IMTA is being utilized more and more often by other partnerships similar to the one Pruitt has with Taylor. Some of the most common involve a combination of fish and seaweed or kelp; in Canada’s Bay of Fundy between New Brunswick and Nova Scotia, one group is working with Atlantic salmon with mussels; off of Chile another group is working on the relationship between farmed trout, oysters, and seaweed. It’s a concept that is clearly gaining momentum in both scientific and commercial circles, and Pruitt’s work is at the forefront of the effort.
A Trip to the Lab
It’s a sunny day in August, with smoke from the Oregon wildfires casting a hazy gauze over the deep blue water and low green hills of the South Sound as we motor down Totten Inlet northwest of Olympia. Pruitt is at the helm of a Taylor Shellfish workboat he has borrowed while working on his project; it’s basically a large aluminum tub with a motor, its bottom littered with nets, rope, Pruitt’s equipment and other bits and pieces.
We pull up to two sets of floating pens, each about half the size of a basketball court. A group of harbor seals basks in the sun on the pens, most barely raising their heads to look our way; they have seen Pruitt’s boat many times at this point.
“Yeah, they keep us company while we get our data,” he said.
Pruitt pulls up a wire trap from under the mussels, its top coated with slimy mussel waste – but inside are a happy pair of sea cucumbers, which roll, wriggle, shrink and expand as Pruitt measures and weighs them. They are bright red, spiky, and as their name would suggest, about the size and shape of a cucumber. Meet Parastichopus californicus, the largest of the sea cucumber species common to Puget Sound.
“They are really pretty interesting creatures,” Pruitt said as the larger of the two sea cucumbers metamorphosed in his hand from something like an eggplant to what looked like a spiky red orange. “We tried tagging them, but they have shed every kind of tag we could think of – they just slowly push it out of their body. And every winter they absorb their whole digestive tract, so they can go all winter on reserves and not need to eat anything at all.”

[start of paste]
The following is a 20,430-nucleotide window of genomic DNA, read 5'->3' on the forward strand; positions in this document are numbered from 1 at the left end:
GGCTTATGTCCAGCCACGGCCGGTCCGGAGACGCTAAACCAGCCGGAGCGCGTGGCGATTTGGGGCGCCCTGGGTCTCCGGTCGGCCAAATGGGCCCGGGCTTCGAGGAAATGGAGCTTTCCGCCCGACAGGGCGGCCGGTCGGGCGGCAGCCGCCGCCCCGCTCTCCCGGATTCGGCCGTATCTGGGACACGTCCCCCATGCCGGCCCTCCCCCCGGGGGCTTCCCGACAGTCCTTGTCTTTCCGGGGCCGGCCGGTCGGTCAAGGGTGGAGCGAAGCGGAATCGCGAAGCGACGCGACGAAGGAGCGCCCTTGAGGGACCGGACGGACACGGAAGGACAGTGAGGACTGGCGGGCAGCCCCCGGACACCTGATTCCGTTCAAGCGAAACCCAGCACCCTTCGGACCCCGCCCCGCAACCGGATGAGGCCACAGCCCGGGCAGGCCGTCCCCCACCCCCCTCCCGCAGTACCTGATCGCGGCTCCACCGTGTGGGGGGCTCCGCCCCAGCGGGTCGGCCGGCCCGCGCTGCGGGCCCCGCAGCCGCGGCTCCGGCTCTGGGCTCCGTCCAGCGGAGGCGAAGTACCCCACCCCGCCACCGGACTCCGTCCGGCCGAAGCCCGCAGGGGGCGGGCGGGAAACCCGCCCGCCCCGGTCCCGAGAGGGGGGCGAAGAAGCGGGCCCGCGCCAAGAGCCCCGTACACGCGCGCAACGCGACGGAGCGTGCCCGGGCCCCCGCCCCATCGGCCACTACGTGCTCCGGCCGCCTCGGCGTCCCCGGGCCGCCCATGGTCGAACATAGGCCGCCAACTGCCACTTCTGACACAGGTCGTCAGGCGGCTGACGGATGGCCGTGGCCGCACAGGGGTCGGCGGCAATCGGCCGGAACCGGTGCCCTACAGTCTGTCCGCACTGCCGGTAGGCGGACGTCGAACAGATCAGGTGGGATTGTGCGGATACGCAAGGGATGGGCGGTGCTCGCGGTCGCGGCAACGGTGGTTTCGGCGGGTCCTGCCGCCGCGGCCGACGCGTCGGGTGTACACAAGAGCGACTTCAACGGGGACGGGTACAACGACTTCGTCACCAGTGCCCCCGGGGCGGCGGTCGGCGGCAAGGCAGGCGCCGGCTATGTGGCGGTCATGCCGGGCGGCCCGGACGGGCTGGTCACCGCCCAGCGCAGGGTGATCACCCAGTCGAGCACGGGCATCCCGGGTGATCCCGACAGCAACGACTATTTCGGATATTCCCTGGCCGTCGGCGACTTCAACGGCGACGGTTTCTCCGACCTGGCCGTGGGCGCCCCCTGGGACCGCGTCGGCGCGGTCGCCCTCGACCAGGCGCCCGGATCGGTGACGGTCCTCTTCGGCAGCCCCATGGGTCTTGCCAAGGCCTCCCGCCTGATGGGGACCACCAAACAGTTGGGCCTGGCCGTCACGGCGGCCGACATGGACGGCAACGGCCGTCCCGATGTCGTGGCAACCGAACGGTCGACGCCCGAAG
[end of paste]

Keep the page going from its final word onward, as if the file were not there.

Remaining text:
It’s easy to see why this is a perfect place for Pruitt to do his research, which at its most basic involves understanding how sea cucumbers that are fed this steady diet of food produced by the mussels living in the pens above them either thrive or don’t thrive. As part of his study, Pruitt compares these specimens with others he has in an open-water control group that isn’t being fed the nutrients from the mussels.
While it’s still too early to know definitively, there isn’t any denying that these two sea cucumbers, at least, seem robust, happy, and thrilled with their dietary options.
Pruitt said he sees more opportunities to put the framework he has developed for this research, which is supported by a grant from the Department of Natural Resources, into play studying other species: he is pondering a similar study on local kelp populations, which are in trouble across the Salish Sea.
“Kelp is another viable commercial species that could benefit from a similar partnership, and it could make a for a fascinating study,” he said. “But I need to get done this one first!”
Another benefit to Pruitt’s grant: the ability to hire on an undergrad assistant to work with him all summer on collecting data, and Yelm resident and Environmental Science pre-major Chloe Cason got the job.
“Working with Casey this summer has allowed me to really learn more of what being a researcher is all about. Hitting the water at 7 a.m., the 'working' was more like all-day learning in an outdoor classroom,” she said. “I have learned about a variety of relationships between species that were happening right under my nose, currents, knots, and just as importantly, the best ways to wash sea-cucumber poop out of my clothes.”
The seals, finally, have had enough of our company, and plunge into the water as a group, popping up to gaze at us as we slowly motor back up Totten Inlet on the way to the Taylor Shellfish dock.
Pruitt sighs as we pull up to the beach to unload; today he showed us the process for collecting the data from just one container of the sea cucumbers; tomorrow he will back to repeat the process 24 times, once for each captive set of the creatures.
“I guess if it was easy, somebody else would have done it already,” he said.
For more information on Pruitt’s graduate research into Integrated Multi-Trophic Aquaculture, contact him at firstname.lastname@example.org.